Nationally known journalist Mark Trahant will talk about the power of Native Americans as candidates for political office in the upcoming national election at this year’s Duluth Media Summit.
Trahant will speak Tuesday, Oct. 18, at 6:30 p.m. at the American Indian Center, Trepanier Hall, 202 W 2nd St., Duluth, MN 55802. On Wednesday, Oct. 19, Trahant will visit with students in the University of Minnesota Duluth’s Journalism and American Indian Studies programs. His Wednesday, 9 a.m. talk with journalism students in the Garden Room, Kirby Student Center, is open to all.
“While the spotlight shines on the race for the White House, there’s another story that needs telling, and that’s how more Native Americans are running for and winning offices than ever before across the country,” Trahant wrote. “From Alaska to Minnesota and North Carolina, there are candidates whose very presence is reshaping politics.”
Trahant is an independent journalist and a faculty member at the University of North Dakota as the Charles R. Johnson Endowed Professor of Journalism.
Trahant reports and comments on events and trends on his blog at TrahantReports.com and on Facebook, Twitter(@TrahantReports), and other social media. He does a weekly audio commentary for Native Voice One. And, every day for nearly a decade, Trahant has written a 140-character rhyme based on a daily news story (@newsrimes4lines).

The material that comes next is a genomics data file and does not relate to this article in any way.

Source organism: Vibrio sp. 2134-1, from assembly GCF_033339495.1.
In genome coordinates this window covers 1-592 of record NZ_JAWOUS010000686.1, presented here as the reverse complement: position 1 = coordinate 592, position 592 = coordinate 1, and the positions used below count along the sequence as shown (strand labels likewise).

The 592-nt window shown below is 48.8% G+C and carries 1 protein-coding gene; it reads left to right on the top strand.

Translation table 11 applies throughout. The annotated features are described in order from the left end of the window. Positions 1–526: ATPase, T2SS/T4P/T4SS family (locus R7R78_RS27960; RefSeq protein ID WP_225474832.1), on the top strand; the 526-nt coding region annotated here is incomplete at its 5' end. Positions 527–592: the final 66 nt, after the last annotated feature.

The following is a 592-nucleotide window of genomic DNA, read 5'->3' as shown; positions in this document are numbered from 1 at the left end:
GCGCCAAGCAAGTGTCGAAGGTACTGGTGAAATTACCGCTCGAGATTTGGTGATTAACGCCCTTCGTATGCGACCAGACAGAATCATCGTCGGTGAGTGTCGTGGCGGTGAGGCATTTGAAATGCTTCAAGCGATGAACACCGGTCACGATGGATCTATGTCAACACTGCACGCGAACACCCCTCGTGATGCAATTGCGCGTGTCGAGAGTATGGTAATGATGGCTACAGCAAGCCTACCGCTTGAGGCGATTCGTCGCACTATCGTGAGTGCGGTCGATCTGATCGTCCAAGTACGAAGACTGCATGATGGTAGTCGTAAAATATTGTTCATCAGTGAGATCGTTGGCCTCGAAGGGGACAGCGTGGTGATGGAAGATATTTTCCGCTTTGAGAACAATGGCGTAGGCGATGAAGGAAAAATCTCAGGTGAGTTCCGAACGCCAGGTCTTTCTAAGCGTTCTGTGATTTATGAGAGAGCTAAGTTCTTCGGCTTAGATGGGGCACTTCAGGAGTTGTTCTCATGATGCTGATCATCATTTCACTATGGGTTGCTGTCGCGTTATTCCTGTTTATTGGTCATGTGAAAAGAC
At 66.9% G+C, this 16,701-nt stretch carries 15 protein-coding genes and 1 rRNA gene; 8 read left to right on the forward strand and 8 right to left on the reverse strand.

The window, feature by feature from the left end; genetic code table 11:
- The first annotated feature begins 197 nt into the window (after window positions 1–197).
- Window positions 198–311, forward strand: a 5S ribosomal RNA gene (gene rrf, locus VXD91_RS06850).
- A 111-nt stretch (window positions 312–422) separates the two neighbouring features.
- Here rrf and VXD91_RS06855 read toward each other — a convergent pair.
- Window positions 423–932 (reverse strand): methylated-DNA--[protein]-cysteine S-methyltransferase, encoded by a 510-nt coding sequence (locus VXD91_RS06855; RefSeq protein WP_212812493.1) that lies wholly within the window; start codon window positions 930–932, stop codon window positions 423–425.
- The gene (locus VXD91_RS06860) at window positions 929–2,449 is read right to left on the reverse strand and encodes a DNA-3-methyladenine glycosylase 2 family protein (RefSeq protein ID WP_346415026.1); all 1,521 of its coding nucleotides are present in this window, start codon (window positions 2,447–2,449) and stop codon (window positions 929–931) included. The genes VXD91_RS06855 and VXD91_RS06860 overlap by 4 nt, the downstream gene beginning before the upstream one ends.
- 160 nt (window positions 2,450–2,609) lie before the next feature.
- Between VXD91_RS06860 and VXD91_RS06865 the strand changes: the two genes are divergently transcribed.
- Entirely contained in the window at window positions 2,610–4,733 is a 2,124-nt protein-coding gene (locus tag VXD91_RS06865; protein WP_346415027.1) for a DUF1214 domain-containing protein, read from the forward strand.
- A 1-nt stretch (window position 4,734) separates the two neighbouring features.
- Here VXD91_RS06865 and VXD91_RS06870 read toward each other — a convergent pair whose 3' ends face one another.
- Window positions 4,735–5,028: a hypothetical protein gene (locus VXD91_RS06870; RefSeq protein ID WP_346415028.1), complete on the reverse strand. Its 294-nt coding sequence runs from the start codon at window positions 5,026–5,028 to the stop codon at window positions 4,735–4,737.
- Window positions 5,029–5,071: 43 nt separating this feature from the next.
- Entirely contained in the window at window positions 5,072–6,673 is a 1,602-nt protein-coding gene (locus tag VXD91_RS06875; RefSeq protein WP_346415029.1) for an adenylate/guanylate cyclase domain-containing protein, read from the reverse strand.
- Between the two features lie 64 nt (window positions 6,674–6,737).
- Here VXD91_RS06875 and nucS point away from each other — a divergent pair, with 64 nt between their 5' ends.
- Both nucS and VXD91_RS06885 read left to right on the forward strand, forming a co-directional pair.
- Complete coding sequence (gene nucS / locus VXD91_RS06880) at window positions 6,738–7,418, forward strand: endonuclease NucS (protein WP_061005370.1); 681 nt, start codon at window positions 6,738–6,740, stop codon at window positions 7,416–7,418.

He’s been a reporter for PBS’ Frontline series. The Frontline piece, “The Silence,” was about sexual abuse by priests in an Alaska native village. He also has been editor-in-residence at the University of Idaho in the spring of 2011 and again in 2012. There, he taught courses on social media, the American West and editorial writing. In 2009 and 2010 Trahant was a Kaiser Media Fellow writing about health care reform focused on programs the government already operates, such as the Indian Health Service. Trahant has also been the Atwood Chair of Journalism at the University of Alaska Anchorage.
Trahant is the former editor of the editorial page for the Seattle Post-Intelligencer, where he chaired the daily editorial board, directed a staff of writers, editors and a cartoonist. He has also worked at The Seattle Times, Arizona Republic, The Salt Lake Tribune, Moscow-Pullman Daily News, the Navajo Times, Navajo Nation Today and the Sho-Ban News.
Trahant is a citizen of Idaho’s Shoshone-Bannock Tribe and former president of the Native American Journalists Association.
The Duluth Media Summit is an annual event that invites the nation’s top media professionals to Duluth to talk to with working journalists and the public about issues relevant to the changing nature of journalism. Previous speakers have been John Hughes, then president of the National Press Club; Jeremy Iggers, founder of the Twin Cities Daily Planet; and Jan Schaffer, executive director of J-Lab, an incubator for entrepreneurs and news innovators.
Trahant’s visit is being co-sponsored by the One River, Many Stories project, the American Indian Community Housing Organization, UMD’s American Indian Studies Department, and the Department of Communication.
“One River, Many Stories” is a journalism, media and storytelling project and resource hub for journalists, educators, and citizens to foster deeper conversations about our community. This University of Minnesota Duluth Journalism program project is funded in part by the Knight Foundation Fund of the Duluth Superior Area Community Foundation.
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